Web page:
If you have owned a rental property, you have most likely experienced a vacancy at some point. Vacancies happen for a variety of reasons and can impact landlords in different ways. You may be surprised to learn that, under most landlord policies, losses can be reduced or even excluded depending on the details of the vacancy and the length of time the building has been vacant. Most landlord insurance policies have a vacancy clause, and it is important to understand what implications the vacancy clause has on insurance coverage and when it comes into effect. 

How long does the property need to be vacant before the clause comes into effect?

When there is a vacancy clause, it usually does not come into effect immediately. The property typically needs to be vacant for a certain period of time. This period of time is outlined in the insurance policy and commonly ranges from 30 to 60 consecutive days

How is a “vacancy” defined?

Insurance companies may define vacant properties in different ways. Generally speaking, a rental property is considered vacant if it does not meet certain occupancy criteria. If a building owned by a landlord does not have enough people renting or using it for their businesses, it could be considered vacant according to the landlord’s insurance policy. 

It's important to note that properties under construction or renovation are typically not considered vacant while they are actively being worked on. With that said, insurance policies may have specific provisions or conditions regarding the definition and coverage of vacant properties, so it's crucial to review the terms and conditions of the policy in question.

How does vacancy impact my insurance coverage?

If your property has been vacant for a time period that coincides with that of the vacancy provision in your insurance policy, it will likely impact the coverage available. In most cases it impacts the following perils significantly: 

  • Vandalism;
  • Sprinkler leakage, unless you have protected the system against freezing;
  • Breakage of building glass;
  • Water damage;
  • Theft; or attempted theft. 

Most insurance companies will not cover losses derived from the perils listed above if the policy has been vacant for the amount of time described in the vacancy provision. In addition, it likely reduces the payout for other covered losses (such as fire) by a set amount such as 15% (or more).

When your property becomes vacant, especially for a longer period of time, it becomes more vulnerable to loss. Even if you or a third party regularly stop by to check on the property, it is not the same as having someone permanently occupying it. Therefore, for insurance companies, the vacancy clause serves a crucial purpose in addressing the specific risks and challenges associated with vacant properties.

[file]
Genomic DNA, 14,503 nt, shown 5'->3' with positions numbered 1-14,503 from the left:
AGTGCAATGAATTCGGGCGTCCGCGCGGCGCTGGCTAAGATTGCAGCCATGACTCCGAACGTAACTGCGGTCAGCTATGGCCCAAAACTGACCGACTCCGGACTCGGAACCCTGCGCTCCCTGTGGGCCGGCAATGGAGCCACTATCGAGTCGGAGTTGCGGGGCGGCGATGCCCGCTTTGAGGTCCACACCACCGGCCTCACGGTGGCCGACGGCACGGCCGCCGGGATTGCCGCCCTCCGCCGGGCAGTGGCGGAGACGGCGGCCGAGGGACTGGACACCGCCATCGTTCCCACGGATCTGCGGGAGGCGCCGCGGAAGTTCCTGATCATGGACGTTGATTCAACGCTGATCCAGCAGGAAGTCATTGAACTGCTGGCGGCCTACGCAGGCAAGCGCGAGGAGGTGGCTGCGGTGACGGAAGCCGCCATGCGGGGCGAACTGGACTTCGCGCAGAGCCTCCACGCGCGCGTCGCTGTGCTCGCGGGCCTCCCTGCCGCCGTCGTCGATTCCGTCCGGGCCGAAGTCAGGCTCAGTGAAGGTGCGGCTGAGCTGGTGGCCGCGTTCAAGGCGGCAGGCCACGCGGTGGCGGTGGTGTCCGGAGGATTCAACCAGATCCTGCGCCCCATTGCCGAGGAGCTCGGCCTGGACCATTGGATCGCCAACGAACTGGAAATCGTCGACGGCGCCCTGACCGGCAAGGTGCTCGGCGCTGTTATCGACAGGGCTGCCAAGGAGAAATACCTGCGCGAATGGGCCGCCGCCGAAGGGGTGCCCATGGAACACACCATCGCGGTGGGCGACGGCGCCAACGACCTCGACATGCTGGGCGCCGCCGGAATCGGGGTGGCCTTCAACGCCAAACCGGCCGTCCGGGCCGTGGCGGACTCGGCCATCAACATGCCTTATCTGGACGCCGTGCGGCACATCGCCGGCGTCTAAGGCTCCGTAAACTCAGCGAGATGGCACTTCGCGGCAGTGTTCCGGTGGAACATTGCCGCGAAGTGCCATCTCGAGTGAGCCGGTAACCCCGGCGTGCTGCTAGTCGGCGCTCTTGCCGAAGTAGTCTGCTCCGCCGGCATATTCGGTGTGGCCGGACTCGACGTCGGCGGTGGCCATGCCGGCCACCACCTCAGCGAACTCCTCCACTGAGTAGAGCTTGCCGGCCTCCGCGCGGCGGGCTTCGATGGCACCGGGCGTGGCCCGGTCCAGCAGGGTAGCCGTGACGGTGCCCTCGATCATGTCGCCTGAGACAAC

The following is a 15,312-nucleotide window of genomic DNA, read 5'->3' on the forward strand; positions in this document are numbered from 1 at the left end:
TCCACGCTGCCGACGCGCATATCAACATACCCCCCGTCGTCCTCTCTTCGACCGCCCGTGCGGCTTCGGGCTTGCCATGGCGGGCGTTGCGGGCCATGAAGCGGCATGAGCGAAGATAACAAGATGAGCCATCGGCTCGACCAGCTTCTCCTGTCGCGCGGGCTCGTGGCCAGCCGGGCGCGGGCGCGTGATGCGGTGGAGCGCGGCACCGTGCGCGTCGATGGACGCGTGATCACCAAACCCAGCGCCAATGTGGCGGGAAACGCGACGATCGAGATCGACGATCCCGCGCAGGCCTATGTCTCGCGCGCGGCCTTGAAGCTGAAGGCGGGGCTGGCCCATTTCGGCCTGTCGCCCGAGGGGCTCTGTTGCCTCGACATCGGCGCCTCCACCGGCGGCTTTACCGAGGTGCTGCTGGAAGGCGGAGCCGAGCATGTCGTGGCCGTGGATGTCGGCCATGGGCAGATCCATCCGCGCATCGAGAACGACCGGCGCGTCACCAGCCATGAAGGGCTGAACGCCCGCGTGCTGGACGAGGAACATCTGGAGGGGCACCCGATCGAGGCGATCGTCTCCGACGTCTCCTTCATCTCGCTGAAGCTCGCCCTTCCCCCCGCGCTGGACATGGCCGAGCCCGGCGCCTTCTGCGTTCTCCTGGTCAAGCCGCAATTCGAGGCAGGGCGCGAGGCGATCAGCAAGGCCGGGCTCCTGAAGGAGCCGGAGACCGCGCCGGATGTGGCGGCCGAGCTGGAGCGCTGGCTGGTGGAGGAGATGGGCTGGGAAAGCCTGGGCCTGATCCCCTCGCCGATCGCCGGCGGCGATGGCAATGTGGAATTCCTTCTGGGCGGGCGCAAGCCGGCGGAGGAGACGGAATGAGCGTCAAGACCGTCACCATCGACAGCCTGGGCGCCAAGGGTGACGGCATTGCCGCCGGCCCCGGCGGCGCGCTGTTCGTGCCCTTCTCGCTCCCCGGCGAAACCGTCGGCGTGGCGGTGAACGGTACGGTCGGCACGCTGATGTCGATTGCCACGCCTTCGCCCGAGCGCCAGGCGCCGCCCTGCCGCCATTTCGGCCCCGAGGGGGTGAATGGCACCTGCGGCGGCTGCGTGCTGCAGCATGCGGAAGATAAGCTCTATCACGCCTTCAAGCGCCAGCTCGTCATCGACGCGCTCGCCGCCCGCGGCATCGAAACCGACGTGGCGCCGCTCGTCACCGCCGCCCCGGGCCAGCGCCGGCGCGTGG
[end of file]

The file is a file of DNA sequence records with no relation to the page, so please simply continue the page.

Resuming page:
Do I need to inform my insurance company if my property becomes vacant?

While it’s usually not a requirement to let your insurance company know when your property has become vacant, it is always a good practice. In the event of a claim, you would have to disclose the vacancy, as failing to do so could affect your ability to recover under the policy. It is a good idea to contact your insurance company when you have or expect to have a vacancy in order to fully understand how it impacts your coverage.

How to minimize the risk when a property is vacant

Since vacant properties are at a higher risk of loss from vandalism, theft, and other perils, it’s important to take certain precautions in order to safeguard your investment. Please see below for some recommended actions to take in the event of a vacancy:

  1. Regular Inspections: Schedule regular inspections of the property to check for any signs of damage or maintenance issues. By identifying and addressing issues early on, you can correct them before they become serious problems. Inspections should occur on at least a weekly basis. 
  2. Secure the Property: Ensure the property is properly secured to prevent unauthorized access. Change the locks upon tenancy turnover, and consider installing security systems and utilizing timers or motion-sensor lights to create the appearance of activity and deter potential burglars or vandals.
  3. Maintain Utilities: Keep essential utilities, such as electricity, water (in certain situations), and heating, turned on at a minimum recommended level. This helps to prevent issues such as the failure of security systems, freezing pipes, excessive humidity, or other damage that can result from prolonged disuse.
  4. Regular Cleaning: Schedule regular cleaning sessions to keep the property clean and free from dust, pests, or mold. Vacuuming, dusting, and ensuring proper ventilation can help maintain the overall condition of the property.
  5. Landscape Maintenance: Maintain the exterior of the property by keeping the lawn mowed, shrubs trimmed, and by removing any debris. An unkempt exterior can signal neglect and attract unwanted attention.
  6. Pest Control: Take preventive measures against pests by arranging for regular pest control services. This can help mitigate potential infestations and prevent damage caused by pests.

By taking these precautions and actively maintaining your vacant rental property, you can minimize the risk of damage and ensure its overall preservation until a new tenant is secured.